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John Calvin on the Literal Meaning of Genesis

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The great Protestant reformer John Calvin clearly held to a literal six-day creation in the recent past. In his commentary on Genesis published in 1554, he strenuously rejected the allegorical methods of the early church father Origen, which he said resulted in the meaning of Scripture being "indiscriminately interpreted" and "mangled." Calvin also sought to reverse the Augustinian view that the creation had occurred instantaneously and was only conveyed narratively in Genesis as filling six days in order to accommodate limited human minds. It "is too violent a cavil to contend that Moses distributes the work which God perfected at once into six days, for the mere purpose of conveying instruction," Calvin wrote. "Let us rather conclude that God himself took the space of six days, for the purpose of accommodating his works to the capacity of men." Although "one moment is as a thousand years" for God, and although God had no "need of this succession of time," he nevertheless spent six literal days creating the world so "that he might engage us in the contemplation of his works."

Some readers (e.g. Peter M. van Bemmelen in a 2001 article in Andrews University Seminary Studies entitled "Divine Accommodation and Biblical Creation") have gone no farther than statements such as these to assert that Calvin's importance for contemporary debates over faith and science is his unequivocal affirmation of a biblical literalism thoroughly consistent with twentieth century young earth creationism. Careful readers of Calvin's commentary on Genesis will find, however, that he held far more complex, intriguing, and modern-sounding views on Genesis and scientific reasoning than some literalists might allow.

"That Shapeless and Confused Mass that was the Fountain of the Whole World"

Calvin believed that all of matter was created by God on the first day of creation, but that the plants and animals were not created ex nihilo. They were in fact formed by God from a welter of pre-existing materials and so were organically and materially related both to each other and to the created universe as a whole. Those who insisted on completely distinct creations out of nothing on each of the days within the creation week were engaged in intellectual sophistry in Calvin's view. "Those who assert that the fishes were created from nothing because the waters were in no way sufficient or suitable for their production are nevertheless resorting to rationalization," he wrote, "for the fact would remain that the material of which they were made existed before...I therefore do not restrict the creation here spoken of [that is, of the fish and birds] to the work of the fifth day but rather suppose it to refer to that shapeless and confused mass that was in effect the fountain of the whole world."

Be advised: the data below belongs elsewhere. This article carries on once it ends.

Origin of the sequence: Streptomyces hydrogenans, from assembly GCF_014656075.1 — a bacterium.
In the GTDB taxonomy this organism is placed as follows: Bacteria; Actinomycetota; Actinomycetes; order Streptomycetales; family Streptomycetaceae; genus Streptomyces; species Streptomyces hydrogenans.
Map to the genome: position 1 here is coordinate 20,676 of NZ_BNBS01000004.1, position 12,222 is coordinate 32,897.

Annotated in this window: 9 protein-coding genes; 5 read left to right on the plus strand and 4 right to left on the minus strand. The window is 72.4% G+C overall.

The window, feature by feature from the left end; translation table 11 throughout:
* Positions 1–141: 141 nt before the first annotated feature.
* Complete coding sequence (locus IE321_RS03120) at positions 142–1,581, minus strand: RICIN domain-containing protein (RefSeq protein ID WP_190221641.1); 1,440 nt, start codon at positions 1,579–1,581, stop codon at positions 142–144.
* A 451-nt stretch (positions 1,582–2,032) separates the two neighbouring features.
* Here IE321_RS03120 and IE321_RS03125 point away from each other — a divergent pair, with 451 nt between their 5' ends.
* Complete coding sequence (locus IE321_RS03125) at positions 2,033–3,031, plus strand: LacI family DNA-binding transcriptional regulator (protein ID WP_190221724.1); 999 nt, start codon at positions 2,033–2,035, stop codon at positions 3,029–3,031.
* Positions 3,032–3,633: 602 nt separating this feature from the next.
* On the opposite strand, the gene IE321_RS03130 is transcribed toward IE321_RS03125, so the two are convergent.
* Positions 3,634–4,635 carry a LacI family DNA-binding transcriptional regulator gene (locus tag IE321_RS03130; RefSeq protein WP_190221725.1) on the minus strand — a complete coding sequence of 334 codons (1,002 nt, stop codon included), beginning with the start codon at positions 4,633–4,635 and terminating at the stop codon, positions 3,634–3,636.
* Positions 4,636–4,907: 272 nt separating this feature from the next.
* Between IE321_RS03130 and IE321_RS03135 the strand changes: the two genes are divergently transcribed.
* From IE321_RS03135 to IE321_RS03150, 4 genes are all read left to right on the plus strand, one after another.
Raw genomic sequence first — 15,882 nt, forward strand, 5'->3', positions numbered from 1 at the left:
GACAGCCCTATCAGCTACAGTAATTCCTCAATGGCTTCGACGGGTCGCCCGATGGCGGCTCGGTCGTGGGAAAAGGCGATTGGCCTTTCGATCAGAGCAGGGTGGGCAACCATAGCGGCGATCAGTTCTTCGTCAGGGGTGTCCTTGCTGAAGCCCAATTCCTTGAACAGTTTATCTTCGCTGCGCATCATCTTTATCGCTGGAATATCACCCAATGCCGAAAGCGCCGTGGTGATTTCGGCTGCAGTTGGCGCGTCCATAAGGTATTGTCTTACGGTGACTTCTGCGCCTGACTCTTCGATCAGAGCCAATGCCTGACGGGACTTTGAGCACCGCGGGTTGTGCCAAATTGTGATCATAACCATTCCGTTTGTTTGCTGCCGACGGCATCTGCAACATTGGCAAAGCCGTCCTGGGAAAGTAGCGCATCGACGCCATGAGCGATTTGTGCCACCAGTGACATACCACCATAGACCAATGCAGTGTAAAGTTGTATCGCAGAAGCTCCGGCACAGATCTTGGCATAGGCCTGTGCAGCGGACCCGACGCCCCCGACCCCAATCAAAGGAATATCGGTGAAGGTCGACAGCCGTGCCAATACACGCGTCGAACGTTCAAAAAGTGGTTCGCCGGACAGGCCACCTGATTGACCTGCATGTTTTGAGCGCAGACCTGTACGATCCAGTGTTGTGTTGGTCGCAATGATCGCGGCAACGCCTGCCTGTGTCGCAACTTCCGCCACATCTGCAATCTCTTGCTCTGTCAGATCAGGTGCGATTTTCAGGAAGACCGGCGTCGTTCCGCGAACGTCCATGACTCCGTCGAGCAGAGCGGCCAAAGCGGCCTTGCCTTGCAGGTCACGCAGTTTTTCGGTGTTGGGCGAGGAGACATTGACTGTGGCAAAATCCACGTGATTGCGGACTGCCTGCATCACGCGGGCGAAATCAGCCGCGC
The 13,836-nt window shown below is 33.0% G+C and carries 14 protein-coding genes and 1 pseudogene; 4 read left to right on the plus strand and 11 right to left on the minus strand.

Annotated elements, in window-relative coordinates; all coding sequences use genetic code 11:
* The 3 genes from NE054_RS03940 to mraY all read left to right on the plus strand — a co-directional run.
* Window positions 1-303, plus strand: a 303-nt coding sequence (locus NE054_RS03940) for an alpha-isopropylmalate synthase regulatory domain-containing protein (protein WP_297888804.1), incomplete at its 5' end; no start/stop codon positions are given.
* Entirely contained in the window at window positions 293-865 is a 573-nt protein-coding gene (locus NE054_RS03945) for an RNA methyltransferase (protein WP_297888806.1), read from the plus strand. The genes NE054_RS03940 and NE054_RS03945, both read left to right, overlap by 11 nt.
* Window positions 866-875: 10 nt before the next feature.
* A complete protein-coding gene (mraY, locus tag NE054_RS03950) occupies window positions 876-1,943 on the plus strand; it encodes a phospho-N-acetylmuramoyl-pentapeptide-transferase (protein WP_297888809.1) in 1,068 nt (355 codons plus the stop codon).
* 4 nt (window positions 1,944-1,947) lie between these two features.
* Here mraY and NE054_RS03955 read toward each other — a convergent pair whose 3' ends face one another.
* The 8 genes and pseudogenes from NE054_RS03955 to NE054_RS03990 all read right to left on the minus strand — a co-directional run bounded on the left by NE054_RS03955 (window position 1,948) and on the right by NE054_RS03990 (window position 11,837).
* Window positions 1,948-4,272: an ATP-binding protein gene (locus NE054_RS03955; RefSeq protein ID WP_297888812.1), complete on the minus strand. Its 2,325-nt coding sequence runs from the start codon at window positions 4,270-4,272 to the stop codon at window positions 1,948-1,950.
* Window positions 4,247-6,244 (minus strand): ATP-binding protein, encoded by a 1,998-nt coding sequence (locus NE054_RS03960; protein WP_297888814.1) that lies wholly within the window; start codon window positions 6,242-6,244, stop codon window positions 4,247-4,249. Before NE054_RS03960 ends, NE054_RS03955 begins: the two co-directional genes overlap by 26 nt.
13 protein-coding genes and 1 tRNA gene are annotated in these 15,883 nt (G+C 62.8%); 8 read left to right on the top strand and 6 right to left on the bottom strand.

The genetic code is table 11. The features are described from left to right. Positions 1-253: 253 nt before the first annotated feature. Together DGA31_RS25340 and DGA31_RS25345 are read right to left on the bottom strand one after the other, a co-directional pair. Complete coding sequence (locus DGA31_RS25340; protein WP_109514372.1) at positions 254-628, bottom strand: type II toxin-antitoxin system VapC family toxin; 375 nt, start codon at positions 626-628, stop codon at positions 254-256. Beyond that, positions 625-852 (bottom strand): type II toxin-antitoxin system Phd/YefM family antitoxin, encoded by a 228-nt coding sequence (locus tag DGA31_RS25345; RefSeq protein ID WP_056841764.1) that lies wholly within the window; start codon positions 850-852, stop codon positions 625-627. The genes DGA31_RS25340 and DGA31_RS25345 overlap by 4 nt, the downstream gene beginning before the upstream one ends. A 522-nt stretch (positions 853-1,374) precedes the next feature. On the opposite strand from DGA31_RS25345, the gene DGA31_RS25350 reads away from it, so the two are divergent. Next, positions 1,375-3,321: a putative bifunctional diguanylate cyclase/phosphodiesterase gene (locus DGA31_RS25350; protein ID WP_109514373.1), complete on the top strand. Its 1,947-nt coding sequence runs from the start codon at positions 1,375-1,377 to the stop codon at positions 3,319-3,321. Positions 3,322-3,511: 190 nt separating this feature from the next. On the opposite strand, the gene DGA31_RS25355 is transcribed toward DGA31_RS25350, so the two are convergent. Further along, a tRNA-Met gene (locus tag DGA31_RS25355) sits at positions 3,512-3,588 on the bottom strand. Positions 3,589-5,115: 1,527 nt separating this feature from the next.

Calvin's language is difficult but he appears to have rejected the idea that the word "creation" in Genesis can only describe events and not processes. He seems to have held a kind of hyper-accelerated emergent view of what happened during the creation week. God "created the great creatures of the sea and other fishes--not that the beginning of their creation is to be reckoned from the moment in which they received their form but because of the universal matter that was made out of nothing. So with respect to species, form only was added to them; but creation is nevertheless a term truly used respecting both the whole and the parts." The reason God created the animals using "material from the earth" was not "because he needed it, but in order that he might combine the separate parts of the world with the universe itself."